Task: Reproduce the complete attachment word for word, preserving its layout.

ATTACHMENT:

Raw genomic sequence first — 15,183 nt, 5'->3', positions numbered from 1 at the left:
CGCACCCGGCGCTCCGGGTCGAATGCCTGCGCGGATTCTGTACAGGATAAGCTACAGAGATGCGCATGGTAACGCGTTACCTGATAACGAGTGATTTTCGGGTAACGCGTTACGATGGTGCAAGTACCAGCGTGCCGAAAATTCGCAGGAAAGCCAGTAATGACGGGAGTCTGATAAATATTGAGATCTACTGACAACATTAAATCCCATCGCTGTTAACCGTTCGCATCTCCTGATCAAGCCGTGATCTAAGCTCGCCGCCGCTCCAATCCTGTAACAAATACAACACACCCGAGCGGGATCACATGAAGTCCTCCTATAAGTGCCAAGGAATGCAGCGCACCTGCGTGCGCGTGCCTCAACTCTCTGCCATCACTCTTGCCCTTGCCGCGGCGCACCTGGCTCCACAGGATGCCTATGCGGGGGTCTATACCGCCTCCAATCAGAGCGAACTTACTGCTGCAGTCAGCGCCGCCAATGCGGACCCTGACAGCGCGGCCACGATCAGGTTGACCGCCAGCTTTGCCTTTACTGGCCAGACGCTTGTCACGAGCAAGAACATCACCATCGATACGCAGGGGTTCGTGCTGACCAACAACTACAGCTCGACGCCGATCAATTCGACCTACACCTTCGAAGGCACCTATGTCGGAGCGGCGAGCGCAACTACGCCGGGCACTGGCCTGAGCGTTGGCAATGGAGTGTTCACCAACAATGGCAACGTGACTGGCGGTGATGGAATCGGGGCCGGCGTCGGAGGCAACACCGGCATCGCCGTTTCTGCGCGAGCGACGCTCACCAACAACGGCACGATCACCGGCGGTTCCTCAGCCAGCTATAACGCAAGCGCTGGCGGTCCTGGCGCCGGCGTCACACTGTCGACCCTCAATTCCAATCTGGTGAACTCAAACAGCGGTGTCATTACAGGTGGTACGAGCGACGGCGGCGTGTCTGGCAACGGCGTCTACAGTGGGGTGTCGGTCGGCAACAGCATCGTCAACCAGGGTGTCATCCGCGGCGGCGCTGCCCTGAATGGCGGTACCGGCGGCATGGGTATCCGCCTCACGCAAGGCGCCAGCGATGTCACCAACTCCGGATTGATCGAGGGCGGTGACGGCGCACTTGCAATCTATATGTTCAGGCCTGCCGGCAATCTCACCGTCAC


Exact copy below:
Raw genomic sequence first — 15,183 nt, 5'->3', positions numbered from 1 at the left:
CGCACCCGGCGCTCCGGGTCGAATGCCTGCGCGGATTCTGTACAGGATAAGCTACAGAGATGCGCATGGTAACGCGTTACCTGATAACGAGTGATTTTCGGGTAACGCGTTACGATGGTGCAAGTACCAGCGTGCCGAAAATTCGCAGGAAAGCCAGTAATGACGGGAGTCTGATAAATATTGAGATCTACTGACAACATTAAATCCCATCGCTGTTAACCGTTCGCATCTCCTGATCAAGCCGTGATCTAAGCTCGCCGCCGCTCCAATCCTGTAACAAATACAACACACCCGAGCGGGATCACATGAAGTCCTCCTATAAGTGCCAAGGAATGCAGCGCACCTGCGTGCGCGTGCCTCAACTCTCTGCCATCACTCTTGCCCTTGCCGCGGCGCACCTGGCTCCACAGGATGCCTATGCGGGGGTCTATACCGCCTCCAATCAGAGCGAACTTACTGCTGCAGTCAGCGCCGCCAATGCGGACCCTGACAGCGCGGCCACGATCAGGTTGACCGCCAGCTTTGCCTTTACTGGCCAGACGCTTGTCACGAGCAAGAACATCACCATCGATACGCAGGGGTTCGTGCTGACCAACAACTACAGCTCGACGCCGATCAATTCGACCTACACCTTCGAAGGCACCTATGTCGGAGCGGCGAGCGCAACTACGCCGGGCACTGGCCTGAGCGTTGGCAATGGAGTGTTCACCAACAATGGCAACGTGACTGGCGGTGATGGAATCGGGGCCGGCGTCGGAGGCAACACCGGCATCGCCGTTTCTGCGCGAGCGACGCTCACCAACAACGGCACGATCACCGGCGGTTCCTCAGCCAGCTATAACGCAAGCGCTGGCGGTCCTGGCGCCGGCGTCACACTGTCGACCCTCAATTCCAATCTGGTGAACTCAAACAGCGGTGTCATTACAGGTGGTACGAGCGACGGCGGCGTGTCTGGCAACGGCGTCTACAGTGGGGTGTCGGTCGGCAACAGCATCGTCAACCAGGGTGTCATCCGCGGCGGCGCTGCCCTGAATGGCGGTACCGGCGGCATGGGTATCCGCCTCACGCAAGGCGCCAGCGATGTCACCAACTCCGGATTGATCGAGGGCGGTGACGGCGCACTTGCAATCTATATGTTCAGGCCTGCCGGCAATCTCACCGTCAC